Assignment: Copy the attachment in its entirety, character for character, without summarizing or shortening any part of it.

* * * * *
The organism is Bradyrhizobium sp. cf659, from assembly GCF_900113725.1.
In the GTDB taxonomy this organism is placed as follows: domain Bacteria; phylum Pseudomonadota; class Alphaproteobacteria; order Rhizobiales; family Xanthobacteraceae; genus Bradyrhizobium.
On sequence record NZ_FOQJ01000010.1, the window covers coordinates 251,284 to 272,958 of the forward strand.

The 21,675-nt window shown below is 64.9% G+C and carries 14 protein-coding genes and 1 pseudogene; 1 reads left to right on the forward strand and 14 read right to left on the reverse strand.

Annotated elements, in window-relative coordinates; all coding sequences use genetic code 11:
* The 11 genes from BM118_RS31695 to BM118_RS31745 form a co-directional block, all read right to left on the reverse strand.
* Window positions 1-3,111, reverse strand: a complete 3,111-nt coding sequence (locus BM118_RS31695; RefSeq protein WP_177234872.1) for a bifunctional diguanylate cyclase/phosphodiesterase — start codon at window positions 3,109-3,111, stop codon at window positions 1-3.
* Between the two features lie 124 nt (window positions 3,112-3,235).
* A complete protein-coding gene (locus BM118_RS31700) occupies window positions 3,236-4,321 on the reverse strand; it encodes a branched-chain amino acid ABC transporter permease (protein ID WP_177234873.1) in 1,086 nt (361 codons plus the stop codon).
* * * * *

The organism is Bradyrhizobium sp. cf659, from assembly GCF_900113725.1.
In the GTDB taxonomy this organism is placed as follows: domain Bacteria; phylum Pseudomonadota; class Alphaproteobacteria; order Rhizobiales; family Xanthobacteraceae; genus Bradyrhizobium.
On sequence record NZ_FOQJ01000010.1, the window covers coordinates 251,284 to 272,958 of the forward strand.

The 21,675-nt window shown below is 64.9% G+C and carries 14 protein-coding genes and 1 pseudogene; 1 reads left to right on the forward strand and 14 read right to left on the reverse strand.

Annotated elements, in window-relative coordinates; all coding sequences use genetic code 11:
* The 11 genes from BM118_RS31695 to BM118_RS31745 form a co-directional block, all read right to left on the reverse strand.
* Window positions 1-3,111, reverse strand: a complete 3,111-nt coding sequence (locus BM118_RS31695; RefSeq protein WP_177234872.1) for a bifunctional diguanylate cyclase/phosphodiesterase — start codon at window positions 3,109-3,111, stop codon at window positions 1-3.
* Between the two features lie 124 nt (window positions 3,112-3,235).
* A complete protein-coding gene (locus BM118_RS31700) occupies window positions 3,236-4,321 on the reverse strand; it encodes a branched-chain amino acid ABC transporter permease (protein ID WP_177234873.1) in 1,086 nt (361 codons plus the stop codon).